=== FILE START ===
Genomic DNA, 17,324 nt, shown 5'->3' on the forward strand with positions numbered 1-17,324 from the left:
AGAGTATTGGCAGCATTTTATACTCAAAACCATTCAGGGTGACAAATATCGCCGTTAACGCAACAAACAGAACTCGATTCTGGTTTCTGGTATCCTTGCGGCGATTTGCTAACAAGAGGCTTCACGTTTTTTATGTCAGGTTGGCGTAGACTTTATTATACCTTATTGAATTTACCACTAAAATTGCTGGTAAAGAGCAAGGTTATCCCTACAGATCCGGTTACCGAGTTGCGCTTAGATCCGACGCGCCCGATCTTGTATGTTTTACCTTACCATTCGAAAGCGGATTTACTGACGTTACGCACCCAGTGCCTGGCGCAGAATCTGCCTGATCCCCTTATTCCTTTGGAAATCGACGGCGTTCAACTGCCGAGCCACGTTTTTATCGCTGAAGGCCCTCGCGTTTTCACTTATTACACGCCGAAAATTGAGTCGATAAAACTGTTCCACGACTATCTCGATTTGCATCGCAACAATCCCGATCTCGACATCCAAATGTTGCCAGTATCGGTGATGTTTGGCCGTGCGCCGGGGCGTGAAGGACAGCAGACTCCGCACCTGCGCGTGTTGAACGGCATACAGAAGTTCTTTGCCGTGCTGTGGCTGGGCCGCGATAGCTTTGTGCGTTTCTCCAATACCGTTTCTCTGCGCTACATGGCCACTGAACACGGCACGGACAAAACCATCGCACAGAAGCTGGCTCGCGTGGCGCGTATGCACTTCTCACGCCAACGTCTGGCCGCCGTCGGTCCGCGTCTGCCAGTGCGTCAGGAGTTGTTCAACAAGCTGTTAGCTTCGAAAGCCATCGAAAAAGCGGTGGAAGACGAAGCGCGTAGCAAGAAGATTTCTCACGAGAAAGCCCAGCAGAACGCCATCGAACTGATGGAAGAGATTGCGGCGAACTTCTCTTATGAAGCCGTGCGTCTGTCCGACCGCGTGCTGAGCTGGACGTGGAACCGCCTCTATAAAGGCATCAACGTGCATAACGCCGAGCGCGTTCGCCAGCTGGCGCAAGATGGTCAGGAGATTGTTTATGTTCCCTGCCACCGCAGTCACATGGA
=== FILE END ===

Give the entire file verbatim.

Genomic DNA, 17,324 nt, shown 5'->3' on the forward strand with positions numbered 1-17,324 from the left:
AGAGTATTGGCAGCATTTTATACTCAAAACCATTCAGGGTGACAAATATCGCCGTTAACGCAACAAACAGAACTCGATTCTGGTTTCTGGTATCCTTGCGGCGATTTGCTAACAAGAGGCTTCACGTTTTTTATGTCAGGTTGGCGTAGACTTTATTATACCTTATTGAATTTACCACTAAAATTGCTGGTAAAGAGCAAGGTTATCCCTACAGATCCGGTTACCGAGTTGCGCTTAGATCCGACGCGCCCGATCTTGTATGTTTTACCTTACCATTCGAAAGCGGATTTACTGACGTTACGCACCCAGTGCCTGGCGCAGAATCTGCCTGATCCCCTTATTCCTTTGGAAATCGACGGCGTTCAACTGCCGAGCCACGTTTTTATCGCTGAAGGCCCTCGCGTTTTCACTTATTACACGCCGAAAATTGAGTCGATAAAACTGTTCCACGACTATCTCGATTTGCATCGCAACAATCCCGATCTCGACATCCAAATGTTGCCAGTATCGGTGATGTTTGGCCGTGCGCCGGGGCGTGAAGGACAGCAGACTCCGCACCTGCGCGTGTTGAACGGCATACAGAAGTTCTTTGCCGTGCTGTGGCTGGGCCGCGATAGCTTTGTGCGTTTCTCCAATACCGTTTCTCTGCGCTACATGGCCACTGAACACGGCACGGACAAAACCATCGCACAGAAGCTGGCTCGCGTGGCGCGTATGCACTTCTCACGCCAACGTCTGGCCGCCGTCGGTCCGCGTCTGCCAGTGCGTCAGGAGTTGTTCAACAAGCTGTTAGCTTCGAAAGCCATCGAAAAAGCGGTGGAAGACGAAGCGCGTAGCAAGAAGATTTCTCACGAGAAAGCCCAGCAGAACGCCATCGAACTGATGGAAGAGATTGCGGCGAACTTCTCTTATGAAGCCGTGCGTCTGTCCGACCGCGTGCTGAGCTGGACGTGGAACCGCCTCTATAAAGGCATCAACGTGCATAACGCCGAGCGCGTTCGCCAGCTGGCGCAAGATGGTCAGGAGATTGTTTATGTTCCCTGCCACCGCAGTCACATGGA